Why Does It Seem that Dry Sprinkler Systems Only Show Low Air Pressure At Night?
It sounds like something that just seems to happen, but the effect is real. At night, the air temperature is lower so it loses pressure. The lower pressure increases the chances of a "Low Air" indication on the fire alarm system.
The dry sprinkler system is pressurized with air to keep the water out of the pipes. If the air pressure gets too low, the pipes will flood with water. Before the pressure drops too low, the sprinkler system sends a "Low Air" signal to the fire alarm panel to indicate something needs to be fixed.
By Douglas Krantz
Doesn't it always seem to happen? In the middle of the night, someone's fire alarm fire alarm system sends a supervisory signal to the monitoring company. It's a dry sprinkler system low air signal.
You're a fire alarm service technician, and you're on call
I know. It's the sprinkler company's realm to fix the sprinkler system. The trouble is the supervisory low air signal is a fire alarm signal and you service fire alarm systems - - you get the call.
Turn on the Circuit Breaker
Usually, it's not much that has to be done, but either someone has to go on site or sometime in the near future the dry sprinkler pipes
are going to flood. You get dressed, go to another part of the city, flip the circuit breaker back on, do the write up while the compressor fills the air tank, and go home again.
On your way back home you ask yourself, "why does it seem that the supervisory low air signal only occurs at night?"
Well, it's not just your imagination. If you kept statistics, you'd discover that by far, the greatest number of times the sprinkler low air signal is sent to the monitoring company really is at night, usually after 11 PM.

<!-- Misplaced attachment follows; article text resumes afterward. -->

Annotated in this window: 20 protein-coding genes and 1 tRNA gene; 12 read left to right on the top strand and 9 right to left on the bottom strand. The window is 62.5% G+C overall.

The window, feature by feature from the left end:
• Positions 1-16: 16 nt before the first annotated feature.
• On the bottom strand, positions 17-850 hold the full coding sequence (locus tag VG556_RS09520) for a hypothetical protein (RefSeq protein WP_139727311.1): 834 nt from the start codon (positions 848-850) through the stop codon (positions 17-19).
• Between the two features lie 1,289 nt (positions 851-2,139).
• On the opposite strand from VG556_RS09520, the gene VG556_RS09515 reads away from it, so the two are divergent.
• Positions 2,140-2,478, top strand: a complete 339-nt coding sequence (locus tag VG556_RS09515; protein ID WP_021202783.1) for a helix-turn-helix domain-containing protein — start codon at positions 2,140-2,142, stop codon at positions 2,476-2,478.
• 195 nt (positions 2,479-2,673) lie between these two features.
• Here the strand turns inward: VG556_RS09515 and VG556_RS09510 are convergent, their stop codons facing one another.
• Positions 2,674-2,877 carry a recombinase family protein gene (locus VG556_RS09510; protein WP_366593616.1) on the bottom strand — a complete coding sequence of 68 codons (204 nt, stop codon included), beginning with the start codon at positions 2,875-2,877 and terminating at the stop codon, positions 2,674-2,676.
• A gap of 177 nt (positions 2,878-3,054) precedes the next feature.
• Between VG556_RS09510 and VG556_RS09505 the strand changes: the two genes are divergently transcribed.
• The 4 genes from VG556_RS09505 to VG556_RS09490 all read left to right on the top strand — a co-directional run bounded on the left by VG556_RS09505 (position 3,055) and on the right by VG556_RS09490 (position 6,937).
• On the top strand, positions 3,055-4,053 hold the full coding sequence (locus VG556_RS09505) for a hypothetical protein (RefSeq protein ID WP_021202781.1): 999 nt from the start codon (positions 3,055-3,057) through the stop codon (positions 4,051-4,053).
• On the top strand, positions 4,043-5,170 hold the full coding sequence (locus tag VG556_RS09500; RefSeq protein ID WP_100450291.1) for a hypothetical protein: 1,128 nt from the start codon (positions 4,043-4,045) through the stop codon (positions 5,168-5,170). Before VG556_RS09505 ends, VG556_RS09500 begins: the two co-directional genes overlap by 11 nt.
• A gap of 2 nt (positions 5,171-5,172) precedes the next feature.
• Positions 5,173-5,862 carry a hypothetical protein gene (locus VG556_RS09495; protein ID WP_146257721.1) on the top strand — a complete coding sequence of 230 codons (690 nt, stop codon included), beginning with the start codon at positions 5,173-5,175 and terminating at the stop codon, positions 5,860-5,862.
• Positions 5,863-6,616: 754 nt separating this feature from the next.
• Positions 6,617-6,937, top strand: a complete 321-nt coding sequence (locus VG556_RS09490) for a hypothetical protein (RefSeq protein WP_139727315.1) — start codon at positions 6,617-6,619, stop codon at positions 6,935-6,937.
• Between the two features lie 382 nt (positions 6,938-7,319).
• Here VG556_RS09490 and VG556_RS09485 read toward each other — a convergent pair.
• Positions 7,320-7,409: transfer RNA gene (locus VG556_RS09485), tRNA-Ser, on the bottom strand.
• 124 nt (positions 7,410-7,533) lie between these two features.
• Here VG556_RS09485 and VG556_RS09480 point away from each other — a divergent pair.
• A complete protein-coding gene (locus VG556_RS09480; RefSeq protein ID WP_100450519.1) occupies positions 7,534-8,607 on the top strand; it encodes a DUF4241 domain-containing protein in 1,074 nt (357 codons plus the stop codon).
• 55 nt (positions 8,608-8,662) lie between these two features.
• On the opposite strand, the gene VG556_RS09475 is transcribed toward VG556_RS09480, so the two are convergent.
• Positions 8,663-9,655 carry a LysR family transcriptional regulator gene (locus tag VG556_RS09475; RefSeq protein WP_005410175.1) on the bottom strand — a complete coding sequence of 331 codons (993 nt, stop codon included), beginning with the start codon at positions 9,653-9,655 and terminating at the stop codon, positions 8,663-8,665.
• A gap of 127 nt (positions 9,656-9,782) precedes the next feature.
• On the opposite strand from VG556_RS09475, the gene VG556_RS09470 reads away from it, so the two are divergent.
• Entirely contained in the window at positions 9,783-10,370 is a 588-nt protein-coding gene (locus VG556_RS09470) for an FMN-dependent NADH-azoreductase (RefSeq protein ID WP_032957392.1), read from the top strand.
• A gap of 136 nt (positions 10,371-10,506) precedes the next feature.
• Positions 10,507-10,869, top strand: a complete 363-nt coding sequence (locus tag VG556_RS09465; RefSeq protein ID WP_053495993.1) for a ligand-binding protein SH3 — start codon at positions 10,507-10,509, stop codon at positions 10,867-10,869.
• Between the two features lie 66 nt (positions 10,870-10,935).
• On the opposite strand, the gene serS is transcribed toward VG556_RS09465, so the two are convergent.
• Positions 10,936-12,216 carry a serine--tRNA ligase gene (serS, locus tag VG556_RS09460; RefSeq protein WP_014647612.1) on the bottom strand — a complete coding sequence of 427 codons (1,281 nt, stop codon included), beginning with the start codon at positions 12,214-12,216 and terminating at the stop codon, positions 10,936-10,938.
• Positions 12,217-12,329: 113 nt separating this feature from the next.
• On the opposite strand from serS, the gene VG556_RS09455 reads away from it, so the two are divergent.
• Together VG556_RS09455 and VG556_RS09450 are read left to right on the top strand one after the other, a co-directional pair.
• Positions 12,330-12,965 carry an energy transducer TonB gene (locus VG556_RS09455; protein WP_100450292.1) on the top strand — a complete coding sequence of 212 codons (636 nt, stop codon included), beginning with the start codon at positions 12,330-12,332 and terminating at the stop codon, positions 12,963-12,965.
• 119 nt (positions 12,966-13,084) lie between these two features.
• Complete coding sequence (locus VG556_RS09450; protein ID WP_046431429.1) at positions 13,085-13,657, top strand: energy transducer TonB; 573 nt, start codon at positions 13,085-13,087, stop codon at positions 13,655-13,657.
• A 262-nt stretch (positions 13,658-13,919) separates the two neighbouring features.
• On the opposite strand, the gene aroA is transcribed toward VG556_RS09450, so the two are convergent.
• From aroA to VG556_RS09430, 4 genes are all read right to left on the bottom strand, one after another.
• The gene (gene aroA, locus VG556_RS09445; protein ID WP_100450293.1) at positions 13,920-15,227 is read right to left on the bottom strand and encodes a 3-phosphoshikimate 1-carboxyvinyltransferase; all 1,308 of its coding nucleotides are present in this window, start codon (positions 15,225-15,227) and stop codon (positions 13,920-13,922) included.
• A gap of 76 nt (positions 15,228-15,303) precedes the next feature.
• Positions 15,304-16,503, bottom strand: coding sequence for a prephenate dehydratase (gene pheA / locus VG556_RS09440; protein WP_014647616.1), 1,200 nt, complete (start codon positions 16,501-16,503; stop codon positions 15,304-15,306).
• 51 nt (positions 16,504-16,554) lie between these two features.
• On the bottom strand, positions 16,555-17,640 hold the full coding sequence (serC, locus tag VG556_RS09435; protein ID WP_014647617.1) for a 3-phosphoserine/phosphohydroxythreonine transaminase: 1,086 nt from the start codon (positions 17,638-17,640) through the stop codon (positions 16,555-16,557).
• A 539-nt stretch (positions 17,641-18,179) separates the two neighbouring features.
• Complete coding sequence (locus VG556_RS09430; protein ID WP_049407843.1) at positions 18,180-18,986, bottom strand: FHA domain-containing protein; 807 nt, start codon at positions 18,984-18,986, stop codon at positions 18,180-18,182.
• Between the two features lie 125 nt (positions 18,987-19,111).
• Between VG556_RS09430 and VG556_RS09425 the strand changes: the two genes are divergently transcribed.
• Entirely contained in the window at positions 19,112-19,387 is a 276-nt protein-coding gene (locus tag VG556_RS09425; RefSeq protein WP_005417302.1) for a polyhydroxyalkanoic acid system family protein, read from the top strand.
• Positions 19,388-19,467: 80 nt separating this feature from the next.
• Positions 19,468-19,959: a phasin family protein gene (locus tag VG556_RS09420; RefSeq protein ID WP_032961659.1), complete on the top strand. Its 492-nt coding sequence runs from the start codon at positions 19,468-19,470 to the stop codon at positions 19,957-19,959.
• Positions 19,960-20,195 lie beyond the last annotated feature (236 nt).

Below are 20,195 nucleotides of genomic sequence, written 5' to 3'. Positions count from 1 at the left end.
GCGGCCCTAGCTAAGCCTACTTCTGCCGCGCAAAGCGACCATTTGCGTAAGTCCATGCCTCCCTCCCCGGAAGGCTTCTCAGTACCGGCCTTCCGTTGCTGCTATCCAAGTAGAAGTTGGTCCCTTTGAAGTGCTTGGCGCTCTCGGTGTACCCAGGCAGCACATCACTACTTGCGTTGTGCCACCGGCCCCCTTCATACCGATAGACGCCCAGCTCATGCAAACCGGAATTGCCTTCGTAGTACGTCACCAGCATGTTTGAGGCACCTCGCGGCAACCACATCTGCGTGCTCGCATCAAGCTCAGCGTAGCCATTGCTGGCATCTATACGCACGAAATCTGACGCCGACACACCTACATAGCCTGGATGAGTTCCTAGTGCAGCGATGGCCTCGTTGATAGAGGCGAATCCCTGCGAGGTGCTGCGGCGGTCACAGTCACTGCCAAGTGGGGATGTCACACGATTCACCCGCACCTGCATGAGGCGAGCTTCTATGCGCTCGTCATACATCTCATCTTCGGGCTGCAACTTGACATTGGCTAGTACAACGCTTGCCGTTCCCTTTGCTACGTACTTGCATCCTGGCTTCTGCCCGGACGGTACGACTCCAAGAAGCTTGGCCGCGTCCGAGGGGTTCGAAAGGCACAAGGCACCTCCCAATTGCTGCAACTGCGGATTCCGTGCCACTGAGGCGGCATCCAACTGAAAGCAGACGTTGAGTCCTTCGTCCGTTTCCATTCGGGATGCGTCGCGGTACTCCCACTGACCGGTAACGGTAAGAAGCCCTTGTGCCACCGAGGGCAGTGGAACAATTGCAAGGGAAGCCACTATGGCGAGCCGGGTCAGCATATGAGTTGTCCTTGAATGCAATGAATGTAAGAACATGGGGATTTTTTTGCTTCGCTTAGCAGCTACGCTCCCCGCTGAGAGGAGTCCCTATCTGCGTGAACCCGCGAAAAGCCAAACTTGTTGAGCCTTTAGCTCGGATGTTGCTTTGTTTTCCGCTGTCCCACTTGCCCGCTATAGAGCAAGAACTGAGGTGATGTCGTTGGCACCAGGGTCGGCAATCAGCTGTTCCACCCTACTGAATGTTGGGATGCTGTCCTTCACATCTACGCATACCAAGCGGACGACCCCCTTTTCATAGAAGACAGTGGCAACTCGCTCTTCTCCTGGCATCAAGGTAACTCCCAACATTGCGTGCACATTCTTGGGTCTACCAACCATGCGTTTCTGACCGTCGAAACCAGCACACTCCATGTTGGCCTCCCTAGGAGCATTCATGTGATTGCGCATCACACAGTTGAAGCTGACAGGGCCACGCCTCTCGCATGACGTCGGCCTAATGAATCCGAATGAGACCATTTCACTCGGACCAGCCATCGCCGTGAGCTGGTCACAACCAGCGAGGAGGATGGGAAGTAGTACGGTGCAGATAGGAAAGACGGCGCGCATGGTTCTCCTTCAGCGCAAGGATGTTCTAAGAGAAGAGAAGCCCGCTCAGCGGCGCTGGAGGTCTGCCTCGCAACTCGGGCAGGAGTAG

There's a reason for this, and it's not because the sprinkler system has it in for you; it's because of variations in outside air temperature.
It's warmer during the day and cooler at night and the dry sprinkler system is often exposed to these up and down outside air temperatures.
The dry pipe also has small air leaks. All dry systems have small leaks or they wouldn't need air compressors to replenish the air on a regular basis. Both day and night, these leaks slowly let air out of the dry sprinkler system.
Day --- Pressure Up; Night --- Pressure Down
During the day, inside the dry pipe, the pressure goes up because the temperature of the air goes up. During the day, even though the temperature has gone up, the air leaks have prevented the air pressure from going up very far. During the day, the compressor isn't needed.
At night, inside the dry pipe, the pressure goes down because the temperature of the air goes down. At night, as the temperature goes down, the air leaks from both day and night push the pressure down faster. At night, the compressor is needed.
Here's the problem. If it's at night that the compressor is really needed, and the compressor doesn't work for whatever reason, it'll be at night that the supervisory low air signal is going to be sent to the monitoring company.
Now you know. Sending in a supervisory low air signal only at night to wake you out of a sound sleep, it's not the dry sprinkler system that has it in for you; it's the cool nighttime air that has it in for you.
I know, there are other causes for the low air signals than just a blown breaker, but that seems to be the most common.
Also, flipping on the breaker doesn't always fix the problem, but if you make enough 2 AM overtime calls, the owner has incentive to get the problem fixed.
Based on his electronics training, and his understanding of Life Safety, Douglas Krantz has compiled his knowledge of Conventional Fire Alarm Systems into the book Make It Work - Conventional Fire Alarms
. The book covers the basics of the Conventional Fire Alarm System, and shows how Life Safety and internal supervision affects the fire alarm system.
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